The EU puts Gazprom under the magnifying glass. European Union antitrust regulators expected to step up pressure on Russia Gazprom (MCX:GAZP) to see if the gas giant has withheld additional gas supplies to drive up regional gas prices.

China is increasing its efficiency targets. Chinese authorities have raised energy efficiency benchmarks for its most energy-intensive industries, tightening expectations for aluminum, copper and zinc smelters, their energy consumption accounting for nearly 9% of the country’s total.

Exxon is launching a second project in Guyana. American oil major ExxonMobil (NYSE:XOM) started production of the second phase of the Liza deepwater field off the coast of French Guiana, bringing the country’s total production capacity to 340,000 bpd.

The EIA expects a Permian record in March. The US Energy Information Administration waits that oil production in the Permian Basin will increase by 70,000 bpd to a record high of 5.2 million bpd in March, despite well productivity falling to its lowest since August 2020.

Alberta wants to reduce emissions from the oil sands. The Alberta government is working to tighten emission standards for oil sands mines, the most carbon-emitting upstream projects in the world, because Canadian producers can so far choose the benchmarking of their emissions.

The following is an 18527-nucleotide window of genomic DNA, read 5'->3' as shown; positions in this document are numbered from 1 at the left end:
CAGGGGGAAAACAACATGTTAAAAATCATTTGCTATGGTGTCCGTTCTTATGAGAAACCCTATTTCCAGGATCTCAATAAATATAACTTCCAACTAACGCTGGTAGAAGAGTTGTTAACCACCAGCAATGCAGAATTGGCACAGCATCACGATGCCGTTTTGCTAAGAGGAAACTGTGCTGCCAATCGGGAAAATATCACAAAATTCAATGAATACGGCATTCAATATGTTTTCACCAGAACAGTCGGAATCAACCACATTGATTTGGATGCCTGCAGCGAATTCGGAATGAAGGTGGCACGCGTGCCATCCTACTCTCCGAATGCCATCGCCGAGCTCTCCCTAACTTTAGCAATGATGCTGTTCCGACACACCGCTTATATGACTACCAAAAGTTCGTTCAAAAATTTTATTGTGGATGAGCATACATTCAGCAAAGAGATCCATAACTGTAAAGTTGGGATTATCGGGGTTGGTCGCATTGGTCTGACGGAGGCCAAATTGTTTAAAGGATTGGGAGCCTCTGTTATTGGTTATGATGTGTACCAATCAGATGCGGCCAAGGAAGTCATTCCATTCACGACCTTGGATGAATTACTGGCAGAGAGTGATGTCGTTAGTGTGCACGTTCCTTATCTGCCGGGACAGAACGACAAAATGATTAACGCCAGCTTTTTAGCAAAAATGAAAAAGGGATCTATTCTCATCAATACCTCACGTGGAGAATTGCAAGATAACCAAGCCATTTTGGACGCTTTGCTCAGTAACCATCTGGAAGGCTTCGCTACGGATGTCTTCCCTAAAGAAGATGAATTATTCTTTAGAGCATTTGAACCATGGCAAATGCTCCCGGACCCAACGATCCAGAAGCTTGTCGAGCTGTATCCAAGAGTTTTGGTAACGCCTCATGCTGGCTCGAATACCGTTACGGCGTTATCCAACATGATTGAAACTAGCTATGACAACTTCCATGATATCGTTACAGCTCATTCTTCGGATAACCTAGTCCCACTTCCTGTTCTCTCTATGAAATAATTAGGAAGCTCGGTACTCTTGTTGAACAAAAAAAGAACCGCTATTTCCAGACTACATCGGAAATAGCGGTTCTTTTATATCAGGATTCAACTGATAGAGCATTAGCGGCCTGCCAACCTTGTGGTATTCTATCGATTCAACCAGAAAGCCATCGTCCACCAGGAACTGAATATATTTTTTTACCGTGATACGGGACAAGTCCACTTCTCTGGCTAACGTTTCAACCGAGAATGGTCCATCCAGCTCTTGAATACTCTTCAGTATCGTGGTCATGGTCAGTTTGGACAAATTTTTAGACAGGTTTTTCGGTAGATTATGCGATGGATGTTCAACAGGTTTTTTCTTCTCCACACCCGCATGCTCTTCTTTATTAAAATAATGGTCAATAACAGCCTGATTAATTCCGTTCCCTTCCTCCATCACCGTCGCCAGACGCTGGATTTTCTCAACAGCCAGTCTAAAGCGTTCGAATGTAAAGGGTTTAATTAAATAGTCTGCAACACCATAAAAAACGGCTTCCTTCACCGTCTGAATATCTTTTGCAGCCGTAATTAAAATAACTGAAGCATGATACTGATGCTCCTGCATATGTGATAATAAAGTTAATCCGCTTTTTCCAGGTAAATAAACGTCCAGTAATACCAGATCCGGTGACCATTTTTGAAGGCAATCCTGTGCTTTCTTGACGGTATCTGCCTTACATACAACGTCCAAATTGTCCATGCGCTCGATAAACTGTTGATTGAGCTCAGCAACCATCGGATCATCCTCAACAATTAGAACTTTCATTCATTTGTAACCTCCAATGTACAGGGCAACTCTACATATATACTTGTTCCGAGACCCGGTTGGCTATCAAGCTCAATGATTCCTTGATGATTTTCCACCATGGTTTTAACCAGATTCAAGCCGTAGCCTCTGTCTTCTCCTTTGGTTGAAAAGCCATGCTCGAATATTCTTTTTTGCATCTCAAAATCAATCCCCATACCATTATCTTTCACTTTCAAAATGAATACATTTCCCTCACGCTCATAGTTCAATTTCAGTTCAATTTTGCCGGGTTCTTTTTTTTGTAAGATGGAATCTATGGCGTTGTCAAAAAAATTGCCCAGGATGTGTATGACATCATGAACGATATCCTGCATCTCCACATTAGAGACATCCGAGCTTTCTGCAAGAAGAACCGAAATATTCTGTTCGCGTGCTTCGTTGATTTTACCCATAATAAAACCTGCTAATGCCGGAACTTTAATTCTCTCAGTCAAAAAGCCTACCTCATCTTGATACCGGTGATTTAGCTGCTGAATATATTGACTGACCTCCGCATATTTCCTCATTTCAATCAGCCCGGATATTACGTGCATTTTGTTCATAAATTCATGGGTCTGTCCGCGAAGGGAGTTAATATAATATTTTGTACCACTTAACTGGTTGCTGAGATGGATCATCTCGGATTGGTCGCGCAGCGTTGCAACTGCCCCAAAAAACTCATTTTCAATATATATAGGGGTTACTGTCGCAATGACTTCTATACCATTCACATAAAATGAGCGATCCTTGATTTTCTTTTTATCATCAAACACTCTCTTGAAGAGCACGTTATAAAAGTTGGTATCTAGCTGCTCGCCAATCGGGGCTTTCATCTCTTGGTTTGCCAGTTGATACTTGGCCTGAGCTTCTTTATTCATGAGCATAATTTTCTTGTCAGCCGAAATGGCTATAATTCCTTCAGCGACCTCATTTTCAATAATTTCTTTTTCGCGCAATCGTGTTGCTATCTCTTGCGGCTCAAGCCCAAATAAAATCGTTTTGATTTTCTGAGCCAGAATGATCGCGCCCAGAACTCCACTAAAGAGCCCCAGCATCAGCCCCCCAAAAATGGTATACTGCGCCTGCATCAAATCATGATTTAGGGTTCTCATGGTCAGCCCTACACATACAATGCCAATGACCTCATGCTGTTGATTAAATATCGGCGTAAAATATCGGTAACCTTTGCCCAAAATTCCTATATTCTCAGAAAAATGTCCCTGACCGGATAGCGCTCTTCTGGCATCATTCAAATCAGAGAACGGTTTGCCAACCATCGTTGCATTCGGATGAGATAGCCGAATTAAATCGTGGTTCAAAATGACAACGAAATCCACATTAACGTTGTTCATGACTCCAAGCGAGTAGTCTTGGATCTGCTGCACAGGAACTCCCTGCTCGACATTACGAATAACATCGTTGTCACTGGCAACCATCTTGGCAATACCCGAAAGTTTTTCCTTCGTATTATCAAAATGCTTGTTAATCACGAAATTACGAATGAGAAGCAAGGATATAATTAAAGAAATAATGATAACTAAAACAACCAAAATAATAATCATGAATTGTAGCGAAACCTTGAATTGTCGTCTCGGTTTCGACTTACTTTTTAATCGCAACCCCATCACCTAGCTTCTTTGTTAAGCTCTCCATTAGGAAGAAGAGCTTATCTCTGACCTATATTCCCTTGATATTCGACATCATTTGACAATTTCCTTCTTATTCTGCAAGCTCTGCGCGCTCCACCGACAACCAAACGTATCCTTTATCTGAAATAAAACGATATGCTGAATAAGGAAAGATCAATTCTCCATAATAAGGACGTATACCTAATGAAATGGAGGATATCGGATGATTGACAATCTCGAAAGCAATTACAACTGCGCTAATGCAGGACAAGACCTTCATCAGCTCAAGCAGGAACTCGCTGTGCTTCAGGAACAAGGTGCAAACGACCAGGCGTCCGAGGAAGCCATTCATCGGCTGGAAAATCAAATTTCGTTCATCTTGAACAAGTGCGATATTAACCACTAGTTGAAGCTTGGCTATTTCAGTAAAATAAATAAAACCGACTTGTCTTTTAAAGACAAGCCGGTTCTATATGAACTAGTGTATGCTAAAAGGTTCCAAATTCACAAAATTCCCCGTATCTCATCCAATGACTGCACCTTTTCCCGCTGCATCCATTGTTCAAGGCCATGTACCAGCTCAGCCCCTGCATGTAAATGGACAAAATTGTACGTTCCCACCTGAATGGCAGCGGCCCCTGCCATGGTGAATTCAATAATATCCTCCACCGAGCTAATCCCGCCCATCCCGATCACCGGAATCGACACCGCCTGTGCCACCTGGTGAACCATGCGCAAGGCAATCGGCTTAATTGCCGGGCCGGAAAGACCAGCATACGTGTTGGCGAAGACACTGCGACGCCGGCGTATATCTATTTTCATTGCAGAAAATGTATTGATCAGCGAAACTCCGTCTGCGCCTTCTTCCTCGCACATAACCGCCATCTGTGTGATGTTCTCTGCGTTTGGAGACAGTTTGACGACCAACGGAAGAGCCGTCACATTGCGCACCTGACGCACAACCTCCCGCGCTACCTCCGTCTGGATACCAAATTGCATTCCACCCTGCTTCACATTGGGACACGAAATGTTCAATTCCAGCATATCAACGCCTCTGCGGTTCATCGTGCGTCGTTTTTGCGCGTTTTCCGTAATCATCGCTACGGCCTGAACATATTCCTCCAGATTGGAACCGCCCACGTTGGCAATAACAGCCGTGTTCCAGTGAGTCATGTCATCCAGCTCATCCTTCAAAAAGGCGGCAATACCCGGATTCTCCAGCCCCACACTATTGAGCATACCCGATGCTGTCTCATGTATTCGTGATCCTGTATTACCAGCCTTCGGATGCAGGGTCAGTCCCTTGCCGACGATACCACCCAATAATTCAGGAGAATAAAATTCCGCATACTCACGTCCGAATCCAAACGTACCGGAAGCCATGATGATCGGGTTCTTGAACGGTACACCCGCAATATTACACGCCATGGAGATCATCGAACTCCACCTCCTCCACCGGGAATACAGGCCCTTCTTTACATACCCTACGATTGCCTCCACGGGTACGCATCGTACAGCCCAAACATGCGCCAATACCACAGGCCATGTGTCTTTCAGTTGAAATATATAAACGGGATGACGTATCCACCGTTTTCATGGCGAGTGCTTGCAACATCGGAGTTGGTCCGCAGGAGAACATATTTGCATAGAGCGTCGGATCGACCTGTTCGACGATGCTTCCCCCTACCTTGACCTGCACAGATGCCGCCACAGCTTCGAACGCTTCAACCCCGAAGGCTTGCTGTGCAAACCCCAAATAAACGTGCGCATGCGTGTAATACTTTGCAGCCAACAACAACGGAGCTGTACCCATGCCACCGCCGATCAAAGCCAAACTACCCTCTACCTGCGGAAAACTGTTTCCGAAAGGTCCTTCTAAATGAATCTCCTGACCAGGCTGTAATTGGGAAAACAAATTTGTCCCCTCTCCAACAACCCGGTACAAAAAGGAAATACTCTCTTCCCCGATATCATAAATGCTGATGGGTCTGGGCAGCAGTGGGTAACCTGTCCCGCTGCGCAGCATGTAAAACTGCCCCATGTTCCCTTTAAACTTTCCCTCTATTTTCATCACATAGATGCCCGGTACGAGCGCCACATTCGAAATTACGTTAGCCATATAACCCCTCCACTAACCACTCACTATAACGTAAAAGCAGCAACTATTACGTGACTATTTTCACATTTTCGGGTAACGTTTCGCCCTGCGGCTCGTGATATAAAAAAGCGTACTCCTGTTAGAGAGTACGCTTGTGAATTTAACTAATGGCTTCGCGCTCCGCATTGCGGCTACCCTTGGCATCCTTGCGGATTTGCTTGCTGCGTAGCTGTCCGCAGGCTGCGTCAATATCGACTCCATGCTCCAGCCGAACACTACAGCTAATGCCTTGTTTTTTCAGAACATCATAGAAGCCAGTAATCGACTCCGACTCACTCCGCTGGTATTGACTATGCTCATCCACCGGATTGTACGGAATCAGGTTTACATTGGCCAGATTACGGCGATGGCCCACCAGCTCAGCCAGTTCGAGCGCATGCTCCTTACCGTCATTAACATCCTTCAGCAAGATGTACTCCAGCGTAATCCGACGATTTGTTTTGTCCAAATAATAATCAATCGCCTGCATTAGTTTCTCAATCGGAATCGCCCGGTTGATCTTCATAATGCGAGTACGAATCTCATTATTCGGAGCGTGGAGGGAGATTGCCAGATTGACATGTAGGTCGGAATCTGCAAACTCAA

Corn-based ethanol is worse for the climate than gasoline, study finds. A recent American scholar to study found that corn-based ethanol, a key component of the fuel blend, had a 24% higher carbon intensity than gasoline due to emissions from land use changes for crow, provoking the ire of the ethanol trade lobby.

France suffers another nuclear setback. While French power group EDF (EDF) has had arguably the worst winter this century so far, Paris has seen another nuclear – Bugey 3 – Sign out due to a surprise connection, bringing the total capacity to 15 GW, or a quarter of the country’s production.

Exxon could be late to Brazil Day. Despite 4 billion spent on drilling rights, allowing the American oil majors ExxonMobil (NYSE:XOM) to become the second-largest holder of offshore acreage in Brazil, the company has yet to report a commercial oil discovery while it still considers the country one of its highest-quality growth areas.

Platts wants WTI Midland in Brent ratings. S&P Global Dishes indicated it would seek to add WTI Midland to its assessment of oil benchmark Dated Brent, converted to a virtual North Sea fob base to keep the global benchmark in line with other BFOET grades, although the oil market is still split on the need to include non-North Sea crudes.

Metals soar on Russian-Ukrainian fears. Along with crude prices, aluminum and nickel prices Pink to multi-year highs amid fears a potential conflict could reduce Russian supply and deepen existing shortages, with the former hovering around $3,340 per metric ton, near historic highs.

By Josh Owens for Oilprice.com

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Felix J. Dixon